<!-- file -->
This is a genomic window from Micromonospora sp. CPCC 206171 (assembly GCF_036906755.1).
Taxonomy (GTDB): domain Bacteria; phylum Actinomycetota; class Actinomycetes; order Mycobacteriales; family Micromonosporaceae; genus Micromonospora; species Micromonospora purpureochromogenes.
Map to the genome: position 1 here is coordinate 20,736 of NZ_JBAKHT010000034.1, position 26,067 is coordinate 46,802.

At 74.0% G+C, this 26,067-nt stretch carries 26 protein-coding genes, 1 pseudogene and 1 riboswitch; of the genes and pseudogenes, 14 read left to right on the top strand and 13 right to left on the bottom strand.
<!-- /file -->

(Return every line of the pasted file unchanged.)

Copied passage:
This is a genomic window from Micromonospora sp. CPCC 206171 (assembly GCF_036906755.1).
Taxonomy (GTDB): domain Bacteria; phylum Actinomycetota; class Actinomycetes; order Mycobacteriales; family Micromonosporaceae; genus Micromonospora; species Micromonospora purpureochromogenes.
Map to the genome: position 1 here is coordinate 20,736 of NZ_JBAKHT010000034.1, position 26,067 is coordinate 46,802.

At 74.0% G+C, this 26,067-nt stretch carries 26 protein-coding genes, 1 pseudogene and 1 riboswitch; of the genes and pseudogenes, 14 read left to right on the top strand and 13 right to left on the bottom strand.